They eliminate the few walkers they find wandering around the lot and begin to look for any supplies they might be able to take. Aaron spots an Alaska license plate and gathers it, happy to be able to start his collection over again. Daryl is as amused as someone who never collected anything can be. Chuckling, he opens the door on another tractor trailer parked by the loading docks.

Daryl, you should be more careful when you open doors.

That tractor trailer was full of walkers, who begin to flood out the door quickly, springing what quickly is revealed to be a very aggressive trap. The other trailers are also filled with walkers, all with W’s carved into their foreheads. Aaron and Daryl move to make it back to the road, but the lot is filling with more even more branded walkers. They find refuge in a nearby car, figuring that they can wait the swarm out before trying to make a break for it.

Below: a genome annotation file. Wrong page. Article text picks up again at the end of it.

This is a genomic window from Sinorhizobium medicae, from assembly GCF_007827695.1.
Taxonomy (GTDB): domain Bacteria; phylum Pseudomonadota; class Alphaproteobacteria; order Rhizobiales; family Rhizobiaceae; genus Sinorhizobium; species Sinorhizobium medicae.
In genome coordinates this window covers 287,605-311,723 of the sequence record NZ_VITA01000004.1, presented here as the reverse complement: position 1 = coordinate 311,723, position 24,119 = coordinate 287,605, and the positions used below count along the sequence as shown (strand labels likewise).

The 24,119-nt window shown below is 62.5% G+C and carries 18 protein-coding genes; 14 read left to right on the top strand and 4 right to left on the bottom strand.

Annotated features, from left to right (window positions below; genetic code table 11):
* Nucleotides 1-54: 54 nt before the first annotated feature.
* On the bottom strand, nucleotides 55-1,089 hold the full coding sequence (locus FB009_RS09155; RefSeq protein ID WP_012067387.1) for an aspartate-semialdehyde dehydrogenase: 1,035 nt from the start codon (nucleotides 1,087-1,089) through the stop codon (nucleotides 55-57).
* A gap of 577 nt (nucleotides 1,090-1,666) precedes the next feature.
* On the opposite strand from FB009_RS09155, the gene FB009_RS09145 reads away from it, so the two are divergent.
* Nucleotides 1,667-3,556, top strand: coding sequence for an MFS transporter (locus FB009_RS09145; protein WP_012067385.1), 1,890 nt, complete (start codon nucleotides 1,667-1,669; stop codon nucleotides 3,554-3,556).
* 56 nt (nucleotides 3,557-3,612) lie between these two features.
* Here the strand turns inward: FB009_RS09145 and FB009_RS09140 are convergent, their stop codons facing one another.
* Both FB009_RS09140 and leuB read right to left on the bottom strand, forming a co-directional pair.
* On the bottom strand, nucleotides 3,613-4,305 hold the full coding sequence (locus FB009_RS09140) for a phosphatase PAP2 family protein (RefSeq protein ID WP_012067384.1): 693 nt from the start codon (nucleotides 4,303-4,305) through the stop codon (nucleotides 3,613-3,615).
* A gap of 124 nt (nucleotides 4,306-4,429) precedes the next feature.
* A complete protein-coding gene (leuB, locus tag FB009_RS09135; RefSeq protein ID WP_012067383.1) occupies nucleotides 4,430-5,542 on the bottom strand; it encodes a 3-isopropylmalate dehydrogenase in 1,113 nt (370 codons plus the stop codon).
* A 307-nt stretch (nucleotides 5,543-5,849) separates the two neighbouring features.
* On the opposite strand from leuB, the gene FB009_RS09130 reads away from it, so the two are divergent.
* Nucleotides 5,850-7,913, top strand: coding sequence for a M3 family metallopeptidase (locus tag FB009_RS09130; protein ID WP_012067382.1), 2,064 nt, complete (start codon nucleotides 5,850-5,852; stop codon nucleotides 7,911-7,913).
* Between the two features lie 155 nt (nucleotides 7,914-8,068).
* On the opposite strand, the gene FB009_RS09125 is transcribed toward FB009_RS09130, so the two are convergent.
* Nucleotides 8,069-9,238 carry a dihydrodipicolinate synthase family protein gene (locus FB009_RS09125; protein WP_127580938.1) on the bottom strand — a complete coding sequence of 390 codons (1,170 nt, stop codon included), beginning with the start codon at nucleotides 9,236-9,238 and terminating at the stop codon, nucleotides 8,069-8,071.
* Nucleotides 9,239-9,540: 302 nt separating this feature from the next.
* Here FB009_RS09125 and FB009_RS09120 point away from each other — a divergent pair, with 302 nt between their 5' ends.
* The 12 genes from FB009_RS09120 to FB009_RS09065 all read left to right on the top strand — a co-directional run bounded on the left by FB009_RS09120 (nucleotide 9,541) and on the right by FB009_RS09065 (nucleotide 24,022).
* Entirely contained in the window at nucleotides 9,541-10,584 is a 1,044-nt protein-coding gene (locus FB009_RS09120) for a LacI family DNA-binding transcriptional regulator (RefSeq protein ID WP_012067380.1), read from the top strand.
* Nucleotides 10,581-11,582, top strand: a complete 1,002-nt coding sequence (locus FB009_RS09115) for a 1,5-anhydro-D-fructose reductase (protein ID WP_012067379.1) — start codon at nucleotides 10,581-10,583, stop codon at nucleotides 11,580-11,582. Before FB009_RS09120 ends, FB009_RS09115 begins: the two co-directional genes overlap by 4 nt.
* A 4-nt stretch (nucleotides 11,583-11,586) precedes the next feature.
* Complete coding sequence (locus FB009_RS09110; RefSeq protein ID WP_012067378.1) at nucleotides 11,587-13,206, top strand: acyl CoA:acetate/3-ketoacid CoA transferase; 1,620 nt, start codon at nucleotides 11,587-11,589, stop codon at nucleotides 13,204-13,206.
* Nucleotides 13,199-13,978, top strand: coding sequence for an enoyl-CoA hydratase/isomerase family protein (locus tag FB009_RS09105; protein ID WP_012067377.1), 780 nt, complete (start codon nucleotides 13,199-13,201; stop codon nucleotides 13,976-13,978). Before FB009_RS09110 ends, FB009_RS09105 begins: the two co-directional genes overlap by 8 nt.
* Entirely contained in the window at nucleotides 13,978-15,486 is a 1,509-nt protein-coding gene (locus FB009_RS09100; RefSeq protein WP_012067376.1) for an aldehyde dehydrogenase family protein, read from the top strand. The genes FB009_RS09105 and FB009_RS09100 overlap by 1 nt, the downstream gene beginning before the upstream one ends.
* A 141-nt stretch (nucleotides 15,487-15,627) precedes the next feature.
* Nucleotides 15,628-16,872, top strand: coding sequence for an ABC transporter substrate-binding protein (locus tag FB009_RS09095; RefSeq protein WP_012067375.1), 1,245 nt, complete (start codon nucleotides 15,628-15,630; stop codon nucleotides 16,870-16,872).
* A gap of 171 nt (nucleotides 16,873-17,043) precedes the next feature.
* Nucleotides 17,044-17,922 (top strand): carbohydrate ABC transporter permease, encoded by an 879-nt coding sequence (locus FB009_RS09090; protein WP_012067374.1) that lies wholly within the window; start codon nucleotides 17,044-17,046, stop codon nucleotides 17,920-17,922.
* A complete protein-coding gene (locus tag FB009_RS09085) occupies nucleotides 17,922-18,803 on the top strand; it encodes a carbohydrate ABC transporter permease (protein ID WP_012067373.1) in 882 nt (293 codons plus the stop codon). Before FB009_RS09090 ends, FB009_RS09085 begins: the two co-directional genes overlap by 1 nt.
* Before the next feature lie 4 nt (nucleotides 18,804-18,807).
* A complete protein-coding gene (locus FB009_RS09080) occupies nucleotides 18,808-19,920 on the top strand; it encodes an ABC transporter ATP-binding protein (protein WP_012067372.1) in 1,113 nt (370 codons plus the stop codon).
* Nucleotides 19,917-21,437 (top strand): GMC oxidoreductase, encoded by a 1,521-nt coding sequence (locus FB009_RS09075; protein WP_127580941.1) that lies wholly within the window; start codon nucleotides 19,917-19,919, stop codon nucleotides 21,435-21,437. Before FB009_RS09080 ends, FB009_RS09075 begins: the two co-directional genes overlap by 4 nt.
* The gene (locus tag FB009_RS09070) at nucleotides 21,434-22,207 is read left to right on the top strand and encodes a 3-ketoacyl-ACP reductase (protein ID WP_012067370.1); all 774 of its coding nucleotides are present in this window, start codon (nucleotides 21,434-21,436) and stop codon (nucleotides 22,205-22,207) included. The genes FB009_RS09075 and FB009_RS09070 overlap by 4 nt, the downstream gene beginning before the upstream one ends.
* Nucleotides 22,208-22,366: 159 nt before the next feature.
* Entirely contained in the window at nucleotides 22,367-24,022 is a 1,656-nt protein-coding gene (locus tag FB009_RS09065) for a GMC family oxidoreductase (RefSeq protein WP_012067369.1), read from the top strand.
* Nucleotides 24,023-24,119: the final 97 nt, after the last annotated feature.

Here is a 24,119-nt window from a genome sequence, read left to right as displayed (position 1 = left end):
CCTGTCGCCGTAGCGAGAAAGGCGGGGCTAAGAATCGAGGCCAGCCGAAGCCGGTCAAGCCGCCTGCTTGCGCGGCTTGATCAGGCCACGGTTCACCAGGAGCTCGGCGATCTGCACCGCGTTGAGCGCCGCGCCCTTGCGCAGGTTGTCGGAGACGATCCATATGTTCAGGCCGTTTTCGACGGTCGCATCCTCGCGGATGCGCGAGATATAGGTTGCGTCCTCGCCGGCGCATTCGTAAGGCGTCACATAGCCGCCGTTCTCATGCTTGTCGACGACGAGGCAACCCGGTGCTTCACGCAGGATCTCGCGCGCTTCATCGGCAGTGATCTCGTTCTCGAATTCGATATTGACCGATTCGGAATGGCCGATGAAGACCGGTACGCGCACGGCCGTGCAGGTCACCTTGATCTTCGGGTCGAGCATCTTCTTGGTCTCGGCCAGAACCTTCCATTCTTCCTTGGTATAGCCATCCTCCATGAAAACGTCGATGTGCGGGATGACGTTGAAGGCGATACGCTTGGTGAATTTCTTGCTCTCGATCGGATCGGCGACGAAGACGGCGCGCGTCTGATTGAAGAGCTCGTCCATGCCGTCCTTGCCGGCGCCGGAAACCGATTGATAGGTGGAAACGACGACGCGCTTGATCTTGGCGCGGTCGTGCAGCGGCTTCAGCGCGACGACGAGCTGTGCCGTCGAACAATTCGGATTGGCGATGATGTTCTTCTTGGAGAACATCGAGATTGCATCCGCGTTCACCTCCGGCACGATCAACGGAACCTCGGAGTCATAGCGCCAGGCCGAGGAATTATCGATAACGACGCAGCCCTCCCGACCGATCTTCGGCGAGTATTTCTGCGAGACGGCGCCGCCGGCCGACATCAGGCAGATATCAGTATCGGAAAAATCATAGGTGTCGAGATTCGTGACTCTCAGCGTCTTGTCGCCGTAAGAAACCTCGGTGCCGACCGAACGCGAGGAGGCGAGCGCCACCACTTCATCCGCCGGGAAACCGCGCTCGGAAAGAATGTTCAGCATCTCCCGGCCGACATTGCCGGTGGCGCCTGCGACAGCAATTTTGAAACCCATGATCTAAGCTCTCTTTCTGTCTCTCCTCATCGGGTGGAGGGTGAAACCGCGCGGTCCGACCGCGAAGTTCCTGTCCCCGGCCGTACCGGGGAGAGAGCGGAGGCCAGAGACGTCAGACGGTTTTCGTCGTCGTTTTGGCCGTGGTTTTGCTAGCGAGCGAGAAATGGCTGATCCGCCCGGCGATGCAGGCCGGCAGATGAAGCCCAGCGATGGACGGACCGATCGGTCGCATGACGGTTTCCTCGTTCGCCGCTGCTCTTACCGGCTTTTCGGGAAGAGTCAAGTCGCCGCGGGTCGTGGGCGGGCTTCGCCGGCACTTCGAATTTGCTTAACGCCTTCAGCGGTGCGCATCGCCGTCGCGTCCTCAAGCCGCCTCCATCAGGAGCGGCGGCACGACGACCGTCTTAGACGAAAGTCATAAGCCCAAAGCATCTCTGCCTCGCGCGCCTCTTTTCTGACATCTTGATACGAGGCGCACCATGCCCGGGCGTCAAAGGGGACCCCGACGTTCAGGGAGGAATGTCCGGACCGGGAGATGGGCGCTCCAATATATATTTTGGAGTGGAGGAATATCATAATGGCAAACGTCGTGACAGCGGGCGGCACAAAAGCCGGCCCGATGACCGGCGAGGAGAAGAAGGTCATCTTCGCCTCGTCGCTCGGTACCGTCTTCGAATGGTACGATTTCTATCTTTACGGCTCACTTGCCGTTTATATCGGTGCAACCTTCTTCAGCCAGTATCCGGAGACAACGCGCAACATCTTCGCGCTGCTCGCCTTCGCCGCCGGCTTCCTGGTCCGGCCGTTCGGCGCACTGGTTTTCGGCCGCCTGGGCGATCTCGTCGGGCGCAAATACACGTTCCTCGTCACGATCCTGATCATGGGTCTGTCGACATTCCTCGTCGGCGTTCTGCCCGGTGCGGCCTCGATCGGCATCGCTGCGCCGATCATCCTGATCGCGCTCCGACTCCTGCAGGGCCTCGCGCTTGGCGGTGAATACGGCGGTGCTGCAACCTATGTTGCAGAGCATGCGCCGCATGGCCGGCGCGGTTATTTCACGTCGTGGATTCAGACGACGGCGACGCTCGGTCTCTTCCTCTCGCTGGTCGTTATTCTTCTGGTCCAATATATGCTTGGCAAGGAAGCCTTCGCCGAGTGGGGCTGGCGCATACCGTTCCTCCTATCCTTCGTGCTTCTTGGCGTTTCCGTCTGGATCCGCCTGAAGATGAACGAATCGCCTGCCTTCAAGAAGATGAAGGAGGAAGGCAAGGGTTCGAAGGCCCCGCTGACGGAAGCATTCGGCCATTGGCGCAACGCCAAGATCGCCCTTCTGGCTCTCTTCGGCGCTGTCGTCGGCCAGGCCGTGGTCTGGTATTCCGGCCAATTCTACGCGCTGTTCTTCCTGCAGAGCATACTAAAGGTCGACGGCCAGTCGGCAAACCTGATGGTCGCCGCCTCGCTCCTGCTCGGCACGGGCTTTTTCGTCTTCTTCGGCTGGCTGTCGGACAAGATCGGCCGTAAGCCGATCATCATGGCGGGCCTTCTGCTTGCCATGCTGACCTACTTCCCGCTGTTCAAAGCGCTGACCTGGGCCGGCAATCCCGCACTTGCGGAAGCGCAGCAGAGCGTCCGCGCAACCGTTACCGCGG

Except, no. Aaron finds a scrawled note stuffed between the seats. “Bad people are coming. Don’t stay.” So much for that idea, then. They consider their fate in silence, trying to ignore the rotting faces and hands scrambling at the glass. Things look grim, and they both know it.

Daryl opens up a bit, confessing that he feels better out in the world than he did in Alexandria. Even now, it feels more like him. Aaron counters that, while that may be true, Daryl also belongs somewhere safe, and the fact that he tried to integrate means a lot. Maybe, Daryl relents.

He lights a cigarette and tells Aaron that he’s going to leave the car first to cause a diversion so Aaron can make to the fence. Aaron won’t let that happen. They’re in this together. Daryl tries to refuse, but Aaron won’t be moved. Daryl takes a few more draws and they decide to go on three. They count.

One.

Two.

And then the walkers begin to drop away. Morgan has found them, somehow, and he’s taken it upon himself to save them. Save them, he does.

As space clears around the car, Aaron and Daryl get out to fight, as well. It’s an ugly melee, but a successful one. They manage to fight their way to the perimeter and close the fence again. Once they’re secure, the men introduce themselves in the shaky way that strangers who have just cheated death together do. Aaron, astonished and grateful, invites Morgan to join himself and Daryl on the trip back to the community.